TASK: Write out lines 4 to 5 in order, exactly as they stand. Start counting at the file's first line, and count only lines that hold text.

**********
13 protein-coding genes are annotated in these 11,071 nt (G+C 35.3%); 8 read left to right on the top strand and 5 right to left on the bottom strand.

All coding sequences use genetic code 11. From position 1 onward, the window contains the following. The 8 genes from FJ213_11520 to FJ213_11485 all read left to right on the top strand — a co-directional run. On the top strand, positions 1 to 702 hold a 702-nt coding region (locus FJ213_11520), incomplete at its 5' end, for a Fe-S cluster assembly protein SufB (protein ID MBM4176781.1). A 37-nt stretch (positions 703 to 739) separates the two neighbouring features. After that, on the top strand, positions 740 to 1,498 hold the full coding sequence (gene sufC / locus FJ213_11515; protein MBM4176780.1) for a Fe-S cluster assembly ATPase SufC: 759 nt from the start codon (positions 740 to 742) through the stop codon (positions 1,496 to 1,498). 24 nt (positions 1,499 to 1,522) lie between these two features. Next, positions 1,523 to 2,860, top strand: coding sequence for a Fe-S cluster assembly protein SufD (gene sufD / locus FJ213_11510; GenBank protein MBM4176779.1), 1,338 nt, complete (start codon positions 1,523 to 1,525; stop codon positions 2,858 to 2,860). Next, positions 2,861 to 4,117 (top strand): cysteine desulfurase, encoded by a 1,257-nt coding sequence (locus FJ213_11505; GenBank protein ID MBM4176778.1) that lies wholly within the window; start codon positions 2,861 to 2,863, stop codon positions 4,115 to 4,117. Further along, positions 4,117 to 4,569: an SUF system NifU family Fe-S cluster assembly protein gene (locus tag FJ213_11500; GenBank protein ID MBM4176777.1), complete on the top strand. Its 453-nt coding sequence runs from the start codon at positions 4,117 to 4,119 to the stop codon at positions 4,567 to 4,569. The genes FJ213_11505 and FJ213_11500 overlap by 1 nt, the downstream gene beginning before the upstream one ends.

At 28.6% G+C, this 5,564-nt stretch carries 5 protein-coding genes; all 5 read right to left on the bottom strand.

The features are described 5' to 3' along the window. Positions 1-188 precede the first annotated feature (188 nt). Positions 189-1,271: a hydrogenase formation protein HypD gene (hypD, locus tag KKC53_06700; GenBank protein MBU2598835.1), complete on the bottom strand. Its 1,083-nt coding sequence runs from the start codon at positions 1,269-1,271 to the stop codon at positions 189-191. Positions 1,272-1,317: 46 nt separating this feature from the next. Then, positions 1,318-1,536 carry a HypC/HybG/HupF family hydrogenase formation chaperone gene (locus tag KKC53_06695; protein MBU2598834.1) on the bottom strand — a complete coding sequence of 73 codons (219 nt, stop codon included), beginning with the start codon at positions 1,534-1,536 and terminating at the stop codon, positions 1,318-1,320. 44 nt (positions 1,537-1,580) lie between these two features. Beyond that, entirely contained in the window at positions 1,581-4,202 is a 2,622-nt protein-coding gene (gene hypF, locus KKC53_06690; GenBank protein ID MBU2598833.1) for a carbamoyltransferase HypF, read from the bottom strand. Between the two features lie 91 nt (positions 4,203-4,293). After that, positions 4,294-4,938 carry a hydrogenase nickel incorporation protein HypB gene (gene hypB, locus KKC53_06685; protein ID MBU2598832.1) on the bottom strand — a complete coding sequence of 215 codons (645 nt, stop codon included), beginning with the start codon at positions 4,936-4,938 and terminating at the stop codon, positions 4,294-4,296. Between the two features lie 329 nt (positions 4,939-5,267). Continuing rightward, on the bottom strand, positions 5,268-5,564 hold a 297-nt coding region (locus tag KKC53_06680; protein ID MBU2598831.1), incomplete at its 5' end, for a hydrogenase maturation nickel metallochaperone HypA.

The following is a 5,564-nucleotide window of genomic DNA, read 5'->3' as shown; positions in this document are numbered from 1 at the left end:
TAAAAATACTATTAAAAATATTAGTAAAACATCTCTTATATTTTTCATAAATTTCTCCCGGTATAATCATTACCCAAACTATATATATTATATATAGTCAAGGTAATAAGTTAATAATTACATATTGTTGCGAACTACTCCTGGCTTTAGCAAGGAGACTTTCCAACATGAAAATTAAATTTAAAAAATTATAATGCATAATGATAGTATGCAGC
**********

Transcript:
The features are described 5' to 3' along the window. Positions 1-188 precede the first annotated feature (188 nt). Positions 189-1,271: a hydrogenase formation protein HypD gene (hypD, locus tag KKC53_06700; GenBank protein MBU2598835.1), complete on the bottom strand. Its 1,083-nt coding sequence runs from the start codon at positions 1,269-1,271 to the stop codon at positions 189-191. Positions 1,272-1,317: 46 nt separating this feature from the next. Then, positions 1,318-1,536 carry a HypC/HybG/HupF family hydrogenase formation chaperone gene (locus tag KKC53_06695; protein MBU2598834.1) on the bottom strand — a complete coding sequence of 73 codons (219 nt, stop codon included), beginning with the start codon at positions 1,534-1,536 and terminating at the stop codon, positions 1,318-1,320. 44 nt (positions 1,537-1,580) lie between these two features. Beyond that, entirely contained in the window at positions 1,581-4,202 is a 2,622-nt protein-coding gene (gene hypF, locus KKC53_06690; GenBank protein ID MBU2598833.1) for a carbamoyltransferase HypF, read from the bottom strand. Between the two features lie 91 nt (positions 4,203-4,293). After that, positions 4,294-4,938 carry a hydrogenase nickel incorporation protein HypB gene (gene hypB, locus KKC53_06685; protein ID MBU2598832.1) on the bottom strand — a complete coding sequence of 215 codons (645 nt, stop codon included), beginning with the start codon at positions 4,936-4,938 and terminating at the stop codon, positions 4,294-4,296. Between the two features lie 329 nt (positions 4,939-5,267). Continuing rightward, on the bottom strand, positions 5,268-5,564 hold a 297-nt coding region (locus tag KKC53_06680; protein ID MBU2598831.1), incomplete at its 5' end, for a hydrogenase maturation nickel metallochaperone HypA.

The following is a 5,564-nucleotide window of genomic DNA, read 5'->3' as shown; positions in this document are numbered from 1 at the left end: